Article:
“The overall experience was extremely positive,” said Kingsbury. “I think for something that was set up the first time, it worked incredibly smoothly.”

Janet Murphy, Watertown’s town clerk, helped implement the new system last year. Six people are using the system in 2021 and she told GBH News that so far eight applications have been received for 2022. Murphy said the city spent less than $2,000 to get it working with the help of Democracy Live, a voting technology company. Both Murphy and Charlson say they are actively working to spread the word about the new option.

“It made perfect sense to me, especially given that the Perkins School for the Blind is here in Watertown,” she said.

Offering the electronic option “couldn’t be simpler” for city poll workers, she said. “It’s not complicated…it’s very simple.”

Massachusetts is the fourth state in the nation, after West Virginia, Colorado and North Carolina, to introduce such a program for voters with disabilities. It’s the same technology some states are using to allow foreign military personnel to vote.

“This is not just a blue state thing,” Kingsbury said.

“I think the disability community is embracing it [voting] very seriously because we had to fight the battles to get the opportunity to vote privately and independently.”

-Kim Charlson, executive director of the Perkins Library

In addition to the electronic option, disabled voters can also use the options available to every voter in the country: they can vote early, vote by mail or vote at their polling station on election day. Each location must have an AutoMark device to enable accessible voting, and each polling station itself must be accessible to people with physical disabilities through ramps and accessible parking.

Rachel Tanenhaus, executive director of the Cambridge Commission for Persons with Disabilities, is happy to have options. In 2020, she used the electronic voting system because she didn’t want to risk exposure to COVID-19. This year she wants to vote at her polling station in Malden.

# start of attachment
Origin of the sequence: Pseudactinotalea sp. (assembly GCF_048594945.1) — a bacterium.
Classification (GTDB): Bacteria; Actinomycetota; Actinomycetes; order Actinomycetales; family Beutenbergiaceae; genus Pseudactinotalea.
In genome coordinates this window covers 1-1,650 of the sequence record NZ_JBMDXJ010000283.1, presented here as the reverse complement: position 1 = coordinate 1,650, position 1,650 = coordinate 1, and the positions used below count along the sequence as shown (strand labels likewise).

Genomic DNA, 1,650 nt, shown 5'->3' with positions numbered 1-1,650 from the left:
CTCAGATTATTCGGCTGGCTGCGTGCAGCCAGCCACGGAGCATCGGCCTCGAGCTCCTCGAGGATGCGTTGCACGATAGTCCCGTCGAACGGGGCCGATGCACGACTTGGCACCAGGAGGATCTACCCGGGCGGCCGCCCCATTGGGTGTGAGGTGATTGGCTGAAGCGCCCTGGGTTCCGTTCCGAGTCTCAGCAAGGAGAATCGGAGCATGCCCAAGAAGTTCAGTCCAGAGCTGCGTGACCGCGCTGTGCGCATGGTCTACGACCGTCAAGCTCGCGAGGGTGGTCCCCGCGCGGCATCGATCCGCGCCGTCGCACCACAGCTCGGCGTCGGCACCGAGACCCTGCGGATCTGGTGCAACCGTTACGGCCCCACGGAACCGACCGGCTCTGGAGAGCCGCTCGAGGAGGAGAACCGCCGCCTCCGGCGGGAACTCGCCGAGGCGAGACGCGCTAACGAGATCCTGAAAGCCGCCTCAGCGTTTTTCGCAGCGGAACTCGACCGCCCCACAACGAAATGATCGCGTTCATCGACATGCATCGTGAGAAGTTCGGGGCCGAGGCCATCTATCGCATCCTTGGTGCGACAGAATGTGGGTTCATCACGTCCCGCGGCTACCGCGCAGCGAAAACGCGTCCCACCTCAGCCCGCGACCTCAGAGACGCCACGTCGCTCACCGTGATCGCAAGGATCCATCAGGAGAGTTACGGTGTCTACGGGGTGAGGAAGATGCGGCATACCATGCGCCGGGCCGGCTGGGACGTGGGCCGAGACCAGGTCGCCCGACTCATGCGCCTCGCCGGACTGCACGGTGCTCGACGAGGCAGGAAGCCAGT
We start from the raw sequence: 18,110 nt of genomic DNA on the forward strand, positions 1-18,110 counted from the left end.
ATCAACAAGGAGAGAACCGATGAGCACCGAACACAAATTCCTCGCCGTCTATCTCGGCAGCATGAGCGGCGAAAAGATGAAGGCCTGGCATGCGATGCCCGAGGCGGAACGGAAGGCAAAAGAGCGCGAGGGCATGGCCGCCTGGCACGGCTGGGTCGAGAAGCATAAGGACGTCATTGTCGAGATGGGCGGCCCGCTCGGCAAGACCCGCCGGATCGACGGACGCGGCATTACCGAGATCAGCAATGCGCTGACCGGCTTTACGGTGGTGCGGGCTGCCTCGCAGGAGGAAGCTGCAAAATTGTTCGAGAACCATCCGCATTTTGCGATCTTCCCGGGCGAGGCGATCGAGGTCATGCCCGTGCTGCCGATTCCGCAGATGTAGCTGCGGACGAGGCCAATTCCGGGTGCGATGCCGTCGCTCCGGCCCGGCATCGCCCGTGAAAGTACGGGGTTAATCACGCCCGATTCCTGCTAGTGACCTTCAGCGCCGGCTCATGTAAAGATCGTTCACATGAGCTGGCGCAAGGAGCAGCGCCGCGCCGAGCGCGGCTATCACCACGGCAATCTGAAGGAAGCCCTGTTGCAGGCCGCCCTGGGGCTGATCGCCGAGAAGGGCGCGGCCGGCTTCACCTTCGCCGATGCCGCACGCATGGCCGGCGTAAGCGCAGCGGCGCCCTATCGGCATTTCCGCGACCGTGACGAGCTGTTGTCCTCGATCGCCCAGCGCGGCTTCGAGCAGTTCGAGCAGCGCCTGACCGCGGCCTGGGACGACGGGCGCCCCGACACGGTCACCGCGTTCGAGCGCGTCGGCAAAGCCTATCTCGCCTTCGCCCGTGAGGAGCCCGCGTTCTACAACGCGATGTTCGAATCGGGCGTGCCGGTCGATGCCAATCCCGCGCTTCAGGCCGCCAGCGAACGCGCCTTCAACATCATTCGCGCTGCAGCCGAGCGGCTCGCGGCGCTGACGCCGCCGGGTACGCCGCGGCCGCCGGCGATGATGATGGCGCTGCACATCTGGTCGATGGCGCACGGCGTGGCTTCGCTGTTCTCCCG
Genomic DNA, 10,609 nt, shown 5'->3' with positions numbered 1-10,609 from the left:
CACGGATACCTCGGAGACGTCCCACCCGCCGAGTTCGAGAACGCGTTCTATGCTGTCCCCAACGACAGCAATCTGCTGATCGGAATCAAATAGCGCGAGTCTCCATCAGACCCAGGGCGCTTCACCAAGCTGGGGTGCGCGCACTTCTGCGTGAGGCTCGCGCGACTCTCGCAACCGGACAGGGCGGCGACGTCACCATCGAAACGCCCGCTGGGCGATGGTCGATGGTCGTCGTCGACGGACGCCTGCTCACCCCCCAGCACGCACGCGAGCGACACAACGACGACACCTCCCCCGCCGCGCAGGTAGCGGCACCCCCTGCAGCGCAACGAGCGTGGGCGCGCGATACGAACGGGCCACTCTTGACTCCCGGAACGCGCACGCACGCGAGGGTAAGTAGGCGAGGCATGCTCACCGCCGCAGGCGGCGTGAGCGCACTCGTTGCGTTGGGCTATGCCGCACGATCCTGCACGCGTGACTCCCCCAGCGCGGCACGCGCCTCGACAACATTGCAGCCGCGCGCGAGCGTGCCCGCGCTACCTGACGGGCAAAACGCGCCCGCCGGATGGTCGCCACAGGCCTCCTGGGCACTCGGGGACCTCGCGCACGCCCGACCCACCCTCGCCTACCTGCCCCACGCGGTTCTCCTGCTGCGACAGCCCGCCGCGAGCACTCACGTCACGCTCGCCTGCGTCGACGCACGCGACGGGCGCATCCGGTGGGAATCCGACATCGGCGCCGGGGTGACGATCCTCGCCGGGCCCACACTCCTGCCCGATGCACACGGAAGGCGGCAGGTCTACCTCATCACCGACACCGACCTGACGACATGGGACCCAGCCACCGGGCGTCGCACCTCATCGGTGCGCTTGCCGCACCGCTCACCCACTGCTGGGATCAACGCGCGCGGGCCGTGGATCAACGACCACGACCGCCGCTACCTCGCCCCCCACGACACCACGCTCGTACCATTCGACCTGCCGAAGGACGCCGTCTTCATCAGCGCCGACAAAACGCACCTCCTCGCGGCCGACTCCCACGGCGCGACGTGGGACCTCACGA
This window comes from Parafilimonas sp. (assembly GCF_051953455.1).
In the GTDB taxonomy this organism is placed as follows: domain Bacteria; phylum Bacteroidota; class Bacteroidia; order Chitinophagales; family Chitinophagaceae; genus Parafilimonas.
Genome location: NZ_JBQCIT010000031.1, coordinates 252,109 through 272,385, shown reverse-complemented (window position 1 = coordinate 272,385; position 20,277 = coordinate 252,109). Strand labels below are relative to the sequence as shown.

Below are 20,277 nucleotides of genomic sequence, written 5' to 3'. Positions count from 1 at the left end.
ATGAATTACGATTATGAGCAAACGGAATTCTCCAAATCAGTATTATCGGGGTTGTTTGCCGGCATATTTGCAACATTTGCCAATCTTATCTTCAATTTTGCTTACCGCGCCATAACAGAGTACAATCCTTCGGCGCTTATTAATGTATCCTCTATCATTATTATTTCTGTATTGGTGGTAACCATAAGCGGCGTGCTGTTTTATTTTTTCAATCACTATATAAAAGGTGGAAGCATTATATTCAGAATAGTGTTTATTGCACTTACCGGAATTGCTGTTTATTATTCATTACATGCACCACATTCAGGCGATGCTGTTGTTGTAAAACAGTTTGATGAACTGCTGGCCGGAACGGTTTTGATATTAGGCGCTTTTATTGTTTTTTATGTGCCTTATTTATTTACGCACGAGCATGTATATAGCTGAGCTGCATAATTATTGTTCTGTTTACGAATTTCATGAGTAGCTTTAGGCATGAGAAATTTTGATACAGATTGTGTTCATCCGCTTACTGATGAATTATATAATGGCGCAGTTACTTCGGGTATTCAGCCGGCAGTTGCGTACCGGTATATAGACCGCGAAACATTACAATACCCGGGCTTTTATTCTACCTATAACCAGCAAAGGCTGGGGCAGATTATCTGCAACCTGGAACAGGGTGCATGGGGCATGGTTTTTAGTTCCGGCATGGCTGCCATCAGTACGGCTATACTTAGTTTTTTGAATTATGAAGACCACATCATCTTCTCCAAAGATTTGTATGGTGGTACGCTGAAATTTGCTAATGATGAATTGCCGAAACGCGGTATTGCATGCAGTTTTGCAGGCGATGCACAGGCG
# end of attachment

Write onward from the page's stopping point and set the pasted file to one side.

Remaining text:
“Not everyone votes online. And I like voting in person,” she said, noting that not all people with disabilities are familiar with assistive technologies. “If there aren’t 10 million accessibility barriers, that’s actually pretty cool. … The important point is that you have that choice.”

Tanenhaus, who is visually impaired, can use an AutoMark machine to enlarge ballot text, increase contrast, and use tactile raised buttons or braille to privately fill in her ballot.

Occasionally she had problems with such devices: it wasn’t plugged in, the poll worker didn’t know how to use it, or the device was facing out so everyone could see her ballot. There are also challenges with the accessibility of transport to get to the polling stations, such as: B. navigating public transport and weather such as rain, ice and snow that make it difficult for people with mobility aids or the blind to get around.

Despite occasional obstacles, she likes to vote in person and says technology has improved access.

“The experience is so much better,” she said. “I no longer have to have panic attacks when I vote because it’s just really important to me – just like it’s really important to you and many others to be able to vote.”

For Kingsbury, the success of the new secure e-voting system points to a future where voting access is expanded for everyone – not just those with disabilities.

“This really goes beyond disability,” he said. “I mean, we live in the 21st century. We do pretty much everything else over the internet. … And I just think in the future this is really something that I hope should be adopted by a lot of states for all types of voters.”

The application period for barrier-free postal voting ends on Tuesday, November 1 at 5 p.m

Comments are closed, but trackbacks and pingbacks are open.